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Weddell Seal Population Count

Weddell Seal Population Count

Scientists have been monitoring the Weddell seal population in the McMurdo Sound area near Ross Island, Antarctica for several decades. Their work has raised several questions about the size of the seal population, its distribution and whether it is increasing or decreasing.

Counting seals has proved difficult, however. There are seals all over the place as new cracks in the ice create new suitable locations for feeding and many seals move to these new areas. Counting individuals is difficult unless they are tagged because it’s hard to know if we counted this one yesterday or not. To solve these problem scientists are using satellite images that can take a picture of a large area at one moment in time. They then can count them using a computer.

As part of the Weddell Seal Population Count Project, citizen scientists can count the seal population over time in several traditional haul-out locations thanks to these satellite images. New images are added every year to make this an ongoing, engaging activity, which allows them to follow the change in population of Weddell Seals.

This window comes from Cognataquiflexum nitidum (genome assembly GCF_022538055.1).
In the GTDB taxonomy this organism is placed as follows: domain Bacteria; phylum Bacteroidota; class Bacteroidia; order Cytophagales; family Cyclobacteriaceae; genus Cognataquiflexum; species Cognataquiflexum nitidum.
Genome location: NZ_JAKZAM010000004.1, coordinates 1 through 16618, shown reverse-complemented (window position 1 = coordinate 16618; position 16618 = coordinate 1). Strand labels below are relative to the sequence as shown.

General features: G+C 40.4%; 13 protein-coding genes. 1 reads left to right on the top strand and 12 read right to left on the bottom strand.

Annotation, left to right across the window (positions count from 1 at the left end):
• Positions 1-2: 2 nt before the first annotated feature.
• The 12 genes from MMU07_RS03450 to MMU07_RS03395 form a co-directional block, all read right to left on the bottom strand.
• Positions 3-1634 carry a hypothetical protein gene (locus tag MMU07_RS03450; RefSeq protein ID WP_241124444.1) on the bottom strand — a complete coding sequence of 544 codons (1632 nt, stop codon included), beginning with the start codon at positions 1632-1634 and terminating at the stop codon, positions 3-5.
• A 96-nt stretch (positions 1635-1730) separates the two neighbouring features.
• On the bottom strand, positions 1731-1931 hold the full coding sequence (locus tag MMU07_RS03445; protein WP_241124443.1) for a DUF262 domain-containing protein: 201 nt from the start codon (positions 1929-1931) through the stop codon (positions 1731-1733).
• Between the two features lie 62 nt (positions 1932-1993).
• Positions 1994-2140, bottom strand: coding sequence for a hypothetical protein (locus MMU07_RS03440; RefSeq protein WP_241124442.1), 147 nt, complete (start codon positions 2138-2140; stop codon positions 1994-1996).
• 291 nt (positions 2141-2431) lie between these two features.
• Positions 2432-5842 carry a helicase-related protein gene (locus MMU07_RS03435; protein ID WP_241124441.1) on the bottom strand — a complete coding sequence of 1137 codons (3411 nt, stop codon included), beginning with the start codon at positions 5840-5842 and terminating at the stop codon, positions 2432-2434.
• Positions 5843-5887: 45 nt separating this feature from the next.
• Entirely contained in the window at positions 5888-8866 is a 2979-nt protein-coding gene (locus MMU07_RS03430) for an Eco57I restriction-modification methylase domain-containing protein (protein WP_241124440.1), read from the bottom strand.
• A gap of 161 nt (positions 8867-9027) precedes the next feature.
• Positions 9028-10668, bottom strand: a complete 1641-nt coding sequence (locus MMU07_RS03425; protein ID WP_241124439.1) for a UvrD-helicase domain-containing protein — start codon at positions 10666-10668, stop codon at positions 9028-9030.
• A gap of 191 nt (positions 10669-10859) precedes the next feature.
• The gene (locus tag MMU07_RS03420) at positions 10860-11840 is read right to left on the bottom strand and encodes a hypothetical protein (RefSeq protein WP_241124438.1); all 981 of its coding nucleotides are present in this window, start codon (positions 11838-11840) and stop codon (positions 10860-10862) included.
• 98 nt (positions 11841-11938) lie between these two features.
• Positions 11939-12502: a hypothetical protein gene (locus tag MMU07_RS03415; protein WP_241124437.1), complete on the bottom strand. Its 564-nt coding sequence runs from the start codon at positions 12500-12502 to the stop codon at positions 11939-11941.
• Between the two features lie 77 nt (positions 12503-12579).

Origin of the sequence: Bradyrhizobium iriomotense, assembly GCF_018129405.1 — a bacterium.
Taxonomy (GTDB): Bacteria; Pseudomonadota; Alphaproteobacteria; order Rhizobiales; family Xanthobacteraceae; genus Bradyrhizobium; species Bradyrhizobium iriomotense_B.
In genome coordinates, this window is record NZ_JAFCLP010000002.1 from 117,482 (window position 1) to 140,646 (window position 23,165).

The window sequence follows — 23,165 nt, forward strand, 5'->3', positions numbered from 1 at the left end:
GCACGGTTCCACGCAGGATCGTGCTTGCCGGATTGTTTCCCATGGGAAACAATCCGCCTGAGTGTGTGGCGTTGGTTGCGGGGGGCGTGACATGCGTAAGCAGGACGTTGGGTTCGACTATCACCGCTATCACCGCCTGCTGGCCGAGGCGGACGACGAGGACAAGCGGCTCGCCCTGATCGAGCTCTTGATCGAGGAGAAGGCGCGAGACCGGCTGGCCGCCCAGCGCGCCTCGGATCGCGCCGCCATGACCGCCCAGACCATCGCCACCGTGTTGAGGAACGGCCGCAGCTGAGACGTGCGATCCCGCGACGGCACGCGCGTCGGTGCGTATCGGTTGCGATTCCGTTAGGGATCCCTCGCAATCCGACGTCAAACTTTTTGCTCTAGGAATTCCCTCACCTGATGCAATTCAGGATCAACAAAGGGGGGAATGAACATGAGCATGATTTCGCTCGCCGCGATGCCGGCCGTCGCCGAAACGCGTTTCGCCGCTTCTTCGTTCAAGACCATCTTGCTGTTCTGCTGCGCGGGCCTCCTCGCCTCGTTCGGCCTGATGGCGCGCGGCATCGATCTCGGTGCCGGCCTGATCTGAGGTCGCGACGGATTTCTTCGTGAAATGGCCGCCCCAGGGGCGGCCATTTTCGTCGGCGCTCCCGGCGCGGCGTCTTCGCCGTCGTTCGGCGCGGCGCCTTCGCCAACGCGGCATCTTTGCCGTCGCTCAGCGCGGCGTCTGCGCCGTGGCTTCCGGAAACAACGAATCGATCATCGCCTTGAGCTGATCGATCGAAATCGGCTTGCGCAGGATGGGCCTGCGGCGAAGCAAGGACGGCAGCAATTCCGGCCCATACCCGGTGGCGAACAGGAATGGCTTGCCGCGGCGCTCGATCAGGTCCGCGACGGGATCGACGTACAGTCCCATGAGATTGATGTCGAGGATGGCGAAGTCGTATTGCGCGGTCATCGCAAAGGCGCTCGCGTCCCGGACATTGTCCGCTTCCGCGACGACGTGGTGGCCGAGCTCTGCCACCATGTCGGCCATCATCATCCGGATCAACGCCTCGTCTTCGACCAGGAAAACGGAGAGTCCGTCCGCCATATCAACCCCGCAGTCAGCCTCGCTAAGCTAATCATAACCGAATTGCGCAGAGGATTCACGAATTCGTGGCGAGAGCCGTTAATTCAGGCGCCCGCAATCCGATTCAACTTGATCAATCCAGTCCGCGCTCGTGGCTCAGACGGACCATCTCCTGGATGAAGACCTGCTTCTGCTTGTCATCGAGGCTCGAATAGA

Project Details

  • PRINCIPAL SCIENTIST: Jay Rotella, Robert Garrott and Don Siniff
  • SCIENTIST AFFILIATION: Montana State University (Rotella and Garrott), University of Minnesota (Siniff)
  • DATES: Ongoing
  • PROJECT TYPE: Data Processing
  • COST: Free
  • GRADE LEVEL: All Ages
  • TIME COMMITMENT: Variable
  • HOW TO JOIN:

    Teachers download files provided by the University of Minnesota and share with students. Included in the files are an Overview, Background Information for Teachers, Seal Count Tutorial and the source satellite images (14 total from Big Razorback Island and Tent Island, Antarctica). When students have completed the Tutorial, send results to seal.count@gmail.com. Additional information is available on the Weddell Seal Science site.

See more projects in FreeData ProcessingAll Ages.

What Is Citizen Science?

Research often involves teams of scientists collaborating across continents. Now, using the power of the Internet, non-specialists are participating, too. Citizen Science falls into many categories. A pioneering project was SETI@Home, which has harnessed the idle computing time of millions of participants in the search for extraterrestrial life. Citizen scientists also act as volunteer classifiers of heavenly objects, such as in Galaxy Zoo. They make observations of the natural world, as in The Great Sunflower Project. And they even solve puzzles to design proteins, such as FoldIt. We'll add projects regularly—and please tell us about others you like as well.

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